Why did I want to do NaPoWriMo? I’m a far-too-busy prose writer, with deadlines to meet and children to look after (when I remember), so why take on another creative responsibility?
Because I thought challenging myself to try something new as a writer would be interesting, and possibly even useful.
I already knew I wasn’t a poet. I was put off poetry at school (yes, just like everyone else) so I don’t read poetry very often, and I never attempt to write it. I do write riddles, because my Fabled Beasts adventure series contains lots of magical creatures and characters who use riddles as clues, tools or weapons, but I think of riddles as verbal puzzles than poetry.
And NaPoWriMo14 has certainly confirmed that I’m not a poet.
I did enjoy writing the poems, I did manage at least one a day, and it was fascinating discovering that the subjects I wanted to consider in poetic form were very different from the subjects I’m drawn to examine in fiction. (Observation rather than question, emotion rather than thought, location rather than journey.)
However, the most important thing I discovered is that I don’t like rhyming.
But I tried very hard to rhyme a few of my poems this month, and while doing that I discovered why I don’t like rhyming. I want to pick the absolutely right word for the job, the word which most precisely and vividly tells the story. I don’t want to pick a word just because it ends with useful letters and sounds.
I don’t feel like I’m telling the truth when I rhyme.
None of this means I can’t admire and enjoy rhyming verse written by someone as skilled as Alan Ahlberg or Julia Donaldson. But when I try to rhyme myself, it comes out as either forced or flippant.
So this month of poetry has taught me more about what kind of writer I am. I am a writer who cares about the meaning of the words much more than the sound, and as I already knew I was a writer who cares more about plot and ‘what happens next’ than any other aspect of a novel, that makes sense. Perhaps that explicit realisation will allow me to be more analytical about my editing decisions in the future.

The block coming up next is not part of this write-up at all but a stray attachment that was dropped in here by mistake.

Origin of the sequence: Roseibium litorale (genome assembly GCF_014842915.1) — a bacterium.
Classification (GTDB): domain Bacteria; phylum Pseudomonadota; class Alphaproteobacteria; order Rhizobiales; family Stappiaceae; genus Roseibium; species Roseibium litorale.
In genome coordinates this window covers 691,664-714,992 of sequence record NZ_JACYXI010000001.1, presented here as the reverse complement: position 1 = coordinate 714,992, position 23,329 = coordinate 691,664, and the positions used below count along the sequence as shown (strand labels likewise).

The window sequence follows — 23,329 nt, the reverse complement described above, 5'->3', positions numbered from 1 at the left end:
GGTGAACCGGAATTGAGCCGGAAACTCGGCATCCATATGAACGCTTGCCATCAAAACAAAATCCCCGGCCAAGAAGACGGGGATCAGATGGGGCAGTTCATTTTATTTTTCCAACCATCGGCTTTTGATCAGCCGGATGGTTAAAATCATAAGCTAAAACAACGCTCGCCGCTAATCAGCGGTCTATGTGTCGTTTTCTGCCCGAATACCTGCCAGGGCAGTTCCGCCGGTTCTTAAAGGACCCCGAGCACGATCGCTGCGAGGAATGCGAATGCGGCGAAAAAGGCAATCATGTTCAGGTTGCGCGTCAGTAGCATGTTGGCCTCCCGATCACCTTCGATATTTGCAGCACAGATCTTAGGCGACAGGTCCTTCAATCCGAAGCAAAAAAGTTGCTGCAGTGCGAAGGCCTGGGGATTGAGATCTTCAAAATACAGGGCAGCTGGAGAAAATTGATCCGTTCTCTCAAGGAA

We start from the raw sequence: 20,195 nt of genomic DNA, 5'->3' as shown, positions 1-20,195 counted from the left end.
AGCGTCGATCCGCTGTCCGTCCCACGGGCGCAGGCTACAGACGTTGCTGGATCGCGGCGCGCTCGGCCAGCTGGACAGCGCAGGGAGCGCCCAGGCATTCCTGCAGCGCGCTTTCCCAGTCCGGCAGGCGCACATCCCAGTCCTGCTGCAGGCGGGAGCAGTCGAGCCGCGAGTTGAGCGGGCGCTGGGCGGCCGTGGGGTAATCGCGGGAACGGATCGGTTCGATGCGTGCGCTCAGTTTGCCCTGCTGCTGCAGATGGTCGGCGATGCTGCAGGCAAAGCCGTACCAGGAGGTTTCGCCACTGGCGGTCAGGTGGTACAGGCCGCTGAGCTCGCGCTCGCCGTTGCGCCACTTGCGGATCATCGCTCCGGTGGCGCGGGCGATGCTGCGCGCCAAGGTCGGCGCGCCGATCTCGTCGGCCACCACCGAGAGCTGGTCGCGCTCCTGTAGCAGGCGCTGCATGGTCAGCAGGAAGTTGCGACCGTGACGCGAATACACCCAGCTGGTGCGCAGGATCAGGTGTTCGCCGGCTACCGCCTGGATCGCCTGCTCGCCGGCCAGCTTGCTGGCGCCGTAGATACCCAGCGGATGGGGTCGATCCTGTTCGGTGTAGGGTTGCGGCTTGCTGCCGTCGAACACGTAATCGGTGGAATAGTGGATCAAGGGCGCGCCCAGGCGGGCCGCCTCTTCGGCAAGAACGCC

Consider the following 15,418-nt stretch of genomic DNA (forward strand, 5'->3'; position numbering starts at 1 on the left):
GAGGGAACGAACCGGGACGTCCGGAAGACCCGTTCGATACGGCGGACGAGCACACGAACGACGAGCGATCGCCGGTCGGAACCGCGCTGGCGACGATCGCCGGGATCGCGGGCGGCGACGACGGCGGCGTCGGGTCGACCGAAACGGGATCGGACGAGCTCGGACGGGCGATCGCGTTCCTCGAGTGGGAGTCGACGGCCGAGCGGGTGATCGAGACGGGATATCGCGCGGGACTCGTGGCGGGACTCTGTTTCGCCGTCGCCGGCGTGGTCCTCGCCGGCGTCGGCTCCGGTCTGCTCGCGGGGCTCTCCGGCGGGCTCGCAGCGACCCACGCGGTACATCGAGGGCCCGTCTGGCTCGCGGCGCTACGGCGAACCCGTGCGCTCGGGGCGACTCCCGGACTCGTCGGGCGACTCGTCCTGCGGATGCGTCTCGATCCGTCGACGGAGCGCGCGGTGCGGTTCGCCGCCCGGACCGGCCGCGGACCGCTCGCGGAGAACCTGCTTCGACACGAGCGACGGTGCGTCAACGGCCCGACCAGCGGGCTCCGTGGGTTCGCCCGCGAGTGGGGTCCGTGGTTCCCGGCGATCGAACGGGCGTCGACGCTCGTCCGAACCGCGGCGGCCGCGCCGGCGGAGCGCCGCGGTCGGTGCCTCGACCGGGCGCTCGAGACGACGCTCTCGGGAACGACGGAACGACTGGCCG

This sudden discovery (well, month-long discovery) about my relationship with words reminds me of the night I discovered that I’m not a stand-up comedian. I already knew that too, but I was invited to take part in a project linking storytellers and stand-ups, and I do love a challenge. So when I was telling a story in a comedy club, with lights in my eyes, unable to see the audience, only able to hear them when they laughed (which they did, occasionally!) I realised that I’m not primarily interested in the moments of humour in a story. I’m not interested in the laughs. I’m interested in the moments which make an audience or reader gasp or sit forward or hold their breath. I’m interested in the moments of drama.
So I had to stand up in a comedy club to realise what is important to me in a story.
And I had to spend a month writing poetry to realise what is important to me in a word.
Perhaps that’s the main value of trying out new ways of writing or performing: it allows you to discover more about the core of what you do best.
Did anyone else try NaPoWriMo14? And if so, what did you discover?
Lari Don is the award-winning author of 21 books for all ages, including a teen thriller, fantasy novels for 8 – 12s, picture books, retellings of traditional tales and novellas for reluctant readers.